History of ECMO
Extracorporeal membrane oxygenation is the use of extracorporeal circulation and gas exchange to provide temporary life support to patients with cardiac or pulmonary failure. One key component of ECMO is the transport of oxygen into blood across a semi-permeable membrane. This phenomenon was first recognized in 1944 when Kolff and Berk noted that blood became oxygenated as it passed through the cellophane chambers of their artificial kidney.
The concept of cardiopulmonary bypass was developed in the early 1950's. Devices used at that time were bubble or disk oxygenators with a direct oxygen-blood interface. Hemolysis occurred after a few hours of bypass. This precluded its use for long-term support. The development of the first membrane oxygenator, by Clowes in 1956, enabled prolonged cardiopulmonary bypass to become feasible.
The 1960's and 1970's were noted for advances in techniques and research, for prolonged pulmonary support. A nine hospital collaborative study was organized by the National Heart, Lung, and Blood Institute to study ECMO therapy, in adults with pulmonary insufficiency. Unfortunately, survival was not improved. The study had several problems: (1) the patients varied greatly as to the type and complexity of their disease process; (2) patients were often entered when lung damage was predicted as irreversible; (3) intensive ventilatory support was continued, which perpetuated lung damage.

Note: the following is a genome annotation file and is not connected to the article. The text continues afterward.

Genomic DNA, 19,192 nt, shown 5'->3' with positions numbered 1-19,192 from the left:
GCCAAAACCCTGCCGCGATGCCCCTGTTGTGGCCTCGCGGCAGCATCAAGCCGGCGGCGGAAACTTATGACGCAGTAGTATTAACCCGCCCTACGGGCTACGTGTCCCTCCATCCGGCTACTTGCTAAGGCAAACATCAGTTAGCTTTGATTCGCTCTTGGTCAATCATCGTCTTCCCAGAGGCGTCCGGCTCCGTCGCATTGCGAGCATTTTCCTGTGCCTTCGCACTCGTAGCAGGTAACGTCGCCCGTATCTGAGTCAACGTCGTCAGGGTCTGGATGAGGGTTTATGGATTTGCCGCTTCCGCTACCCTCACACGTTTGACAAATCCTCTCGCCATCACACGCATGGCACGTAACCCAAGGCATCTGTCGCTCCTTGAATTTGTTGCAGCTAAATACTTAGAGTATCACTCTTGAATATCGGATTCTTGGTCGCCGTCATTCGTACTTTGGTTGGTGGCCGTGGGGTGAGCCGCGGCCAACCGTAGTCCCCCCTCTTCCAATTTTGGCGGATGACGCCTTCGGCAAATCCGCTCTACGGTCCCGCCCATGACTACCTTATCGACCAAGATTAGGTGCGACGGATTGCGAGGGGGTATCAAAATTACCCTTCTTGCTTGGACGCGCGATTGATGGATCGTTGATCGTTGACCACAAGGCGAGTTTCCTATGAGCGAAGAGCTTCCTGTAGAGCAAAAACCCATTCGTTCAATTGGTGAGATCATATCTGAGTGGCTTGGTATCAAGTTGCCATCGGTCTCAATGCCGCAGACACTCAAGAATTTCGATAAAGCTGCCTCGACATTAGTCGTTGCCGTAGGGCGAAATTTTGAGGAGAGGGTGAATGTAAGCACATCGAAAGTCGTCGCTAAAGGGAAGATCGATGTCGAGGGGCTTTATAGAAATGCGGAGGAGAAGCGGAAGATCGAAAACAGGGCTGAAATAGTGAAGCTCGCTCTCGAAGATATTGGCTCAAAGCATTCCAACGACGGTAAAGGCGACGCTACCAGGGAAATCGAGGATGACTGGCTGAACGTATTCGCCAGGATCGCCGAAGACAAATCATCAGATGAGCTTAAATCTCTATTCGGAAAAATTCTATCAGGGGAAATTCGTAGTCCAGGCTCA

The early ECMO experience in children was similar to that in the adult. However, these studies suggested that in appropriate patients who were treated early and did not have irreversible lung damage, ECMO was technically feasible with the potential to reverse pulmonary failure.
The first newborn population chosen for ECMO was the premature infant with hyaline membrane disease. These infants suffered an unacceptably high risk of intracranial hemorrhage. The combination of Hypoxia, hypothermia, acidosis, systemic heparinization, and alterations of cerebral circulation resulted in a prohibitively high mortality. A milestone in the history of ECMO was reached when Bartlett and associates pioneered the treatment of term or near term infants in acute, reversible respiratory failure.
Because of the pioneering efforts of Dr.Bartlett and his associates, we are able to offer ECMO to this population successfully. There are currently over eighty-five centers, internationally, offering ECMO with over 20,000 infants treated to date. The average survival rate is 83% for newborns, whom previously had a predicted survival of 20% without ECMO.